How To Set Your Personal Training Rates
Personal Training is a business. Not only do you have to have a passion for what you do and be good at it, you also need a smart, business-like approach so that you competitively charge for your services. By charging the right amount for your services, you are also increasing the value of your worth and reinforcing your expertise. This article focuses on how to set your personal training rates.
Do Your Market Research. Aaron Dence, certified Exercise Physiologist and owner of Trainer San Francisco, advises to find out what your competitors are charging and then weigh your service offerings against the information you gather to help initially set your personal training rates. Dustin Eastment, NASM-CPT, CHEK Exercise Coach, EMT-B, Instagram: @dustin.eastment, and founder of DE Personal Training, agrees with Dence and adds to “also ask your colleagues what they charge. This will provide you with a general idea of price range and what types of services they are offering in your area.”
Determine What Is Your Personal Goal. Eastment recommends “getting more specific by asking yourself questions such as: How much do you want to make in a year/month/week? What’s your experience? Who is your target audience? What’s your value?” By asking yourself questions, you’ll have a better idea of what you want to achieve and accomplish with your business after seeing what the local competition has to offer.
Packages or Individual Sessions? Dence’s company generally sells packages and programs. “However, we are flexible with new clients and offer individual sessions to give people an opportunity to experience a few sessions before selecting one of our transformational personal training packages,” explains Dence. So there is flexibility involved. Packages tend to be the preferred way to go, but flexibility gives the client an opportunity to work with the trainer without any pressure.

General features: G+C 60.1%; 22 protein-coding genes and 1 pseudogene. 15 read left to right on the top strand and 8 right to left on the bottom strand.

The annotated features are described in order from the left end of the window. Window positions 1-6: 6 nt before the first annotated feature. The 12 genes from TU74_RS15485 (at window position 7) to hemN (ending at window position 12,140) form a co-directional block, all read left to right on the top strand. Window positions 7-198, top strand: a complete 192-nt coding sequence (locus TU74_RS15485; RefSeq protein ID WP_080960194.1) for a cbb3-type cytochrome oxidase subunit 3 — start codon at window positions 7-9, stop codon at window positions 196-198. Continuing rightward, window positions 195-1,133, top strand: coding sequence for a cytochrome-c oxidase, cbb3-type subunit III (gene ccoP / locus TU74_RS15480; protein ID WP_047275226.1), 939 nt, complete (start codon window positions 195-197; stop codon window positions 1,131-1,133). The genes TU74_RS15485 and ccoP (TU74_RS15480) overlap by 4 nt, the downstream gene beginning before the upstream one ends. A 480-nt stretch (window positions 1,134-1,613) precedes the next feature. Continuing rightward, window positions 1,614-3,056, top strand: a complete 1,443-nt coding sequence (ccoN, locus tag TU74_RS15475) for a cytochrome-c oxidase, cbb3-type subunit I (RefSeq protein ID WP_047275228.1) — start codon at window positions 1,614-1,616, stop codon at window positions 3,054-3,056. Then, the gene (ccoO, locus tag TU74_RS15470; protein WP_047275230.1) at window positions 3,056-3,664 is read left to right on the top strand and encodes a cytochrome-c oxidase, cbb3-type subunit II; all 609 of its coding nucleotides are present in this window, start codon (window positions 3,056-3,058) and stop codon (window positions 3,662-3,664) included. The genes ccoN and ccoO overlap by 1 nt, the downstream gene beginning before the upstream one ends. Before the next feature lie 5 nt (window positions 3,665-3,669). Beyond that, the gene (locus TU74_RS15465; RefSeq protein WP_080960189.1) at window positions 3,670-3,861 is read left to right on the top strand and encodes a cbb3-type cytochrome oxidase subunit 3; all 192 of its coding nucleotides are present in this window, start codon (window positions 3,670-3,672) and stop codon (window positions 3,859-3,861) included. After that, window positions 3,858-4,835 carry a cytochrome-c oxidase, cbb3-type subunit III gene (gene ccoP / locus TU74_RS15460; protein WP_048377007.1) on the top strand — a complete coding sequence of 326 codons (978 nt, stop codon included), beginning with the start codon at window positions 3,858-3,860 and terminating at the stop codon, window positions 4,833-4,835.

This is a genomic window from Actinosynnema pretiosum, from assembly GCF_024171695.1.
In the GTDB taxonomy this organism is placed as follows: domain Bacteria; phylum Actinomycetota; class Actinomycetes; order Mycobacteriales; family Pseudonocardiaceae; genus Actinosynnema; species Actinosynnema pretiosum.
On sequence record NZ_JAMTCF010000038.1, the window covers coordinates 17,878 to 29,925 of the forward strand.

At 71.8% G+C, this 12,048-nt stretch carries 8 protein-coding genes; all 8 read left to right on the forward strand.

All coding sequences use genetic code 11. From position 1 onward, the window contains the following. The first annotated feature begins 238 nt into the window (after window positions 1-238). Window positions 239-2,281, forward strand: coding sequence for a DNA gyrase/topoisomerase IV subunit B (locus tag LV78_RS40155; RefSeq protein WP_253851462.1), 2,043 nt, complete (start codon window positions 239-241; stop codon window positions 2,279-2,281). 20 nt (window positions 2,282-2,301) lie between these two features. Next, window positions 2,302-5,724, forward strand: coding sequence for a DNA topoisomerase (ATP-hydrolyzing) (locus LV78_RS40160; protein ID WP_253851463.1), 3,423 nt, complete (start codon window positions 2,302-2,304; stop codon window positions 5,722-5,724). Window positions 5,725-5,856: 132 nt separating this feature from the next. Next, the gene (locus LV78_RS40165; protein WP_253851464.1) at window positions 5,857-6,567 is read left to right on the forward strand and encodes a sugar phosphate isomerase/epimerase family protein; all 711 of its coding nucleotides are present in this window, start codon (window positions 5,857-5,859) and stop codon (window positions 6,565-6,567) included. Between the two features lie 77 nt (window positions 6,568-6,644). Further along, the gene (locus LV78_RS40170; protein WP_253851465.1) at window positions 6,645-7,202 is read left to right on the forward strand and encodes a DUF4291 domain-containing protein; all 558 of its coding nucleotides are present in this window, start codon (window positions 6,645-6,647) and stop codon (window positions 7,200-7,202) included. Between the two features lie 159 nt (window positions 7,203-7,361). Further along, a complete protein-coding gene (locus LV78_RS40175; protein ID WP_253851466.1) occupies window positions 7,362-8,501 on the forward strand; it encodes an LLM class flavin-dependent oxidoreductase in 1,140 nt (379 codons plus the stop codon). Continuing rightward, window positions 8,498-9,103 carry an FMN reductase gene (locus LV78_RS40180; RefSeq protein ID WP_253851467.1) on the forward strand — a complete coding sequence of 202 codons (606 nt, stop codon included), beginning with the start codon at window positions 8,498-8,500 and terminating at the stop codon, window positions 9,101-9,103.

Discounts? Eastment suggests not to do a discount. Instead, he proposes “to provide one’s clients with options and offer different hourly rates depending on how often they want to train. For example, 1x/week will be a higher hourly rate versus 3x/week. Also offer payment plans for premium packages that integrate licensed practitioners. I’m firm with my rates because I believe in my value but strategically provide clients with options to create choice without having to devalue my time and services.”
Bottom line is do not sell yourself short. Know your worth. Know your value. Know your competitive market. Your clients will continue to come back to you because of who you are, what you stand for, and the services you offer them.